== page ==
In 2010, in the recreation center of the Fairton Federal Correctional Institution, a medium-security prison for men in South New Jersey, an art collective was born.
Five years into a 13-year sentence on drug-related charges, Jared Owens rediscovered his childhood love of ceramics and taught himself to paint. He was overseeing the art room by the time Gilberto Rivera, a graffiti artist, and Jesse Krimes, with an art degree from Millersville University in Pennsylvania, transferred to Fairton to finish their terms. They shared art magazine subscriptions, supplies, ideas and camaraderie in resistance to their circumstances.
With the help of Owens and Rivera, Krimes covertly gathered prison bedsheets that he collaged with New York Times images, using hair gel and a spoon to lift and transfer the printed ink onto his contraband canvases. He smuggled pieces out, one by one, through the prison mail room. Over three years, the subversive practice evolved into a monumental mural, a Hieronymus Bosch-like allegory of heaven, earth and hell, that he titled “Apokaluptein: 16389067” — Greek for apocalypse coupled with Krimes’s inmate number. It stretched 15 feet by 40 feet when he was finally able to assemble the 39 segments for the first time upon his release in 2013, after serving six years on drug charges.
“This isn’t about some outsider coming in and doing an arts program — it was them on their own, seizing that space, whatever dignity they could craft, and then carrying that with them when they came home,” said Alysa Nahmias, director of “Art & Krimes by Krimes,” a film that will be released in theaters on Sept. 30 by MTV Documentary Films and streamed by Paramount+ starting Nov. 22. It chronicles the making of “Apokaluptein” and Krimes’s first five years out of prison as he struggles to forge a career in the art world with the support of friends. One of them is Russell Craig, who found art at age 7 while living in the foster care system. After serving 12 years on drug charges at prisons in Pennsylvania and Virginia, he met Krimes when both were newly released and working as assistants with Mural Arts Philadelphia’s restorative justice program.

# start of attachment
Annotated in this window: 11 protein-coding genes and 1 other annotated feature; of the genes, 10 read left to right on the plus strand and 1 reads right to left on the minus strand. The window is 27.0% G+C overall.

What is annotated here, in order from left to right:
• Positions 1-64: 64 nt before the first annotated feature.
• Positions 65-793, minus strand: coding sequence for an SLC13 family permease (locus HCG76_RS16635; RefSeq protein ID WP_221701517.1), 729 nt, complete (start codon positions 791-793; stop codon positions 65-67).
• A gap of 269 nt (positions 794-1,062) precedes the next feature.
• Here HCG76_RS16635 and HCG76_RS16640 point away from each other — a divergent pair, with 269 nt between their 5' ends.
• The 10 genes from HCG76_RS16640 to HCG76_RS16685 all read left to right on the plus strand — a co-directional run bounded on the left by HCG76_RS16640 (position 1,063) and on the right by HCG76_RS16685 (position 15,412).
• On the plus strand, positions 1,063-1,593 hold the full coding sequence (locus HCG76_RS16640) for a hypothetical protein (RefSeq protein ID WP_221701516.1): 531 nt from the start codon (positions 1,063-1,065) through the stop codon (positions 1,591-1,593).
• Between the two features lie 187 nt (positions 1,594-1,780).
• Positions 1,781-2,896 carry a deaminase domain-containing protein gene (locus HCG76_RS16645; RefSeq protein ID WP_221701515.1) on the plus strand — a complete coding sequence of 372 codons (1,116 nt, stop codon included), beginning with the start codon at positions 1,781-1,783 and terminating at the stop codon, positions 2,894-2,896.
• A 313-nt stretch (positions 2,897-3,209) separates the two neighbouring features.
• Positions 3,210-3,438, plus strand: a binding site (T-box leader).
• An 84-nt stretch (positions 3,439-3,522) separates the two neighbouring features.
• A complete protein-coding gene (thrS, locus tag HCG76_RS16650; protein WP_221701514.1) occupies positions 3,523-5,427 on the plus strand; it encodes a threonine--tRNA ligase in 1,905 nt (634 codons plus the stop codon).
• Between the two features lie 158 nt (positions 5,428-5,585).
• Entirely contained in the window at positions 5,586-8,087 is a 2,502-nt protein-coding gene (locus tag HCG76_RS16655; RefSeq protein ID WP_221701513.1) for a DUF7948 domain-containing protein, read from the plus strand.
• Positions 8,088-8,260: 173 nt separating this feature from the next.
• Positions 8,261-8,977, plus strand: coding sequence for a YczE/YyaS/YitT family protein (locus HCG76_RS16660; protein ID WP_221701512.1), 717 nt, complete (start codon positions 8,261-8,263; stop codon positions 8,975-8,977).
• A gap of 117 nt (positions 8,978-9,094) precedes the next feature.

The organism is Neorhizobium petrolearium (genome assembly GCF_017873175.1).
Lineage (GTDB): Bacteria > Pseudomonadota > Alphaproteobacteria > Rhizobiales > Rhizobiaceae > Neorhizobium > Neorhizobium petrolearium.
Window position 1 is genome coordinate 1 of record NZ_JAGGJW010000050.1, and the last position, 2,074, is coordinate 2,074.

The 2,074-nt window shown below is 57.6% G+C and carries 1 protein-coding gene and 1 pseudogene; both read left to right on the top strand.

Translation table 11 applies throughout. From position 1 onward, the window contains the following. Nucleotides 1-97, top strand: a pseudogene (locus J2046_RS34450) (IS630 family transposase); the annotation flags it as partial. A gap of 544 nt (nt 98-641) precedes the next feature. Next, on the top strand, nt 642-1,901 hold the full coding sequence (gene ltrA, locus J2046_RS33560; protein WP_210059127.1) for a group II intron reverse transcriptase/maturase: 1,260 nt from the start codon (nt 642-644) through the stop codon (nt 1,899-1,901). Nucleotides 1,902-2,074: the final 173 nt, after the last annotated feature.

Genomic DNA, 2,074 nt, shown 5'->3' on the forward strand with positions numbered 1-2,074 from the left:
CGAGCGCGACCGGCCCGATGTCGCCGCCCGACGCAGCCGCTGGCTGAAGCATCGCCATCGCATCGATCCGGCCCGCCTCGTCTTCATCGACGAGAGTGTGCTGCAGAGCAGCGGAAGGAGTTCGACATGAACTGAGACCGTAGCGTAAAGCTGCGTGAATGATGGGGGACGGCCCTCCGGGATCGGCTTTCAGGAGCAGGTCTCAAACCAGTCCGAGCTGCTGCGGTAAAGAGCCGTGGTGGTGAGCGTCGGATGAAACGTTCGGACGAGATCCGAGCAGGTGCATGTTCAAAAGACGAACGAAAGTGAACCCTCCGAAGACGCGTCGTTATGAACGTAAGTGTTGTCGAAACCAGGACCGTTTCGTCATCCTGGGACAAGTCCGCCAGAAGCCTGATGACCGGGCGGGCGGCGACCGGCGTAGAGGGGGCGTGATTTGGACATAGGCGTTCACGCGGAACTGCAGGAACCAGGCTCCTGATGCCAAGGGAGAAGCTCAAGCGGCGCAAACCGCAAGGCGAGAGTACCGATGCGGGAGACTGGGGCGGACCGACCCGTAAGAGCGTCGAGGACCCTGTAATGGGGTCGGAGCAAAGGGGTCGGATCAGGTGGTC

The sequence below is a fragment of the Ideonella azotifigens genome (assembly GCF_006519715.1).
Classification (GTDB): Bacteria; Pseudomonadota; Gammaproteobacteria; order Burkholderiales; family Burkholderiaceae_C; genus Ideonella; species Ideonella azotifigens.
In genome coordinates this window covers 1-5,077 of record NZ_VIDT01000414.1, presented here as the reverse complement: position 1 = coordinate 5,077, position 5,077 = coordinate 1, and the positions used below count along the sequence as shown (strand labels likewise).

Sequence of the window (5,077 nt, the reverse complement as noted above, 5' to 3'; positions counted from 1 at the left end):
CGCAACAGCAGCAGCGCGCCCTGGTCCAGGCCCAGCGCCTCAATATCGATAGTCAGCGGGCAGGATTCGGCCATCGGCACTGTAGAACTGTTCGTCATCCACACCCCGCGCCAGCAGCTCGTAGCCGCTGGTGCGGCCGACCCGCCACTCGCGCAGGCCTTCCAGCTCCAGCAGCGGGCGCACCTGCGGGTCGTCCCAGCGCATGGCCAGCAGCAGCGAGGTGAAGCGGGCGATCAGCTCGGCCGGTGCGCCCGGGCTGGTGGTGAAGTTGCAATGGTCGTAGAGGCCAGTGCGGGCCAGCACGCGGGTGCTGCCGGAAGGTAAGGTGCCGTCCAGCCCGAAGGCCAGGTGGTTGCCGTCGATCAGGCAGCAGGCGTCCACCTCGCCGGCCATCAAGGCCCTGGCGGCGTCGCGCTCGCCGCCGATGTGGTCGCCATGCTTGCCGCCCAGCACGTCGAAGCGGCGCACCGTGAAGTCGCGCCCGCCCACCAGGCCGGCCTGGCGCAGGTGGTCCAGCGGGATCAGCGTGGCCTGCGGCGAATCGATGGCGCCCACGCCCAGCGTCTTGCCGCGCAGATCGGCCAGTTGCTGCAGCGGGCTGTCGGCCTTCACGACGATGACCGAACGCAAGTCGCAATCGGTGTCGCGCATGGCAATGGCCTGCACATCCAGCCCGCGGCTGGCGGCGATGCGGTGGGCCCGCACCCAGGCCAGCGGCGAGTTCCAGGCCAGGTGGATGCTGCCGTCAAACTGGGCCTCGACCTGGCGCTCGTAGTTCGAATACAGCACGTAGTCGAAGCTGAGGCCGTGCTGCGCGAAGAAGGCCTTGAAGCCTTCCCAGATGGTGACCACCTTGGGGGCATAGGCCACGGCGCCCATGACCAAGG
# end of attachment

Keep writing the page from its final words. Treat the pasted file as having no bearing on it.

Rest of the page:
These artists were among several dozen in the landmark exhibition “Marking Time: Art in the Age of Mass Incarceration,” which debuted in 2020 at MoMA PS1 and has been touring since (it just opened at Brown University). Organized by Nicole Fleetwood, the MacArthur award-winning art historian, it gave new visibility to people fighting societal erasure in the U.S. carceral system, which now imprisons an estimated two million people annually — a 500 percent increase since 1970. Black people are incarcerated for drug offenses at 10 times the rate of white people despite roughly equal use, according to the American Civil Liberties Union.
Now a small cadre of artists from the exhibition is gaining traction in the art world, with gallery representation, museum acquisitions, prestigious commissions, residencies and fellowships. With the aid of powerful donors, artists, arts leaders and activists, this vanguard is working structurally to pave the way for their peers. Whether museums nationwide will support such efforts has yet to be determined.
Fleetwood — who described the peer mentoring at Fairton, echoed in prisons around the country, as “inspirational” — hopes the exhibition “helps to shake up cultural institutions in terms of their gate keeping around what they typically show.”
“Marking Time” drew more than 35,000 visitors at MoMA PS1 despite Covid restrictions and won critical raves, with “Apokaluptein” hailed as a “carceral magnum opus” by Holland Cotter in The New York Times.
“‘Marking Time’ was definitely pivotal in all of our careers and pretty much legitimized folks who come from this incarcerated background,” said Mary Enoch Elizabeth Baxter, an artist in the exhibition who was imprisoned for eight months on charges that included felony conspiracy. She is now on staff at MoMA PS1 as a project manager for learning.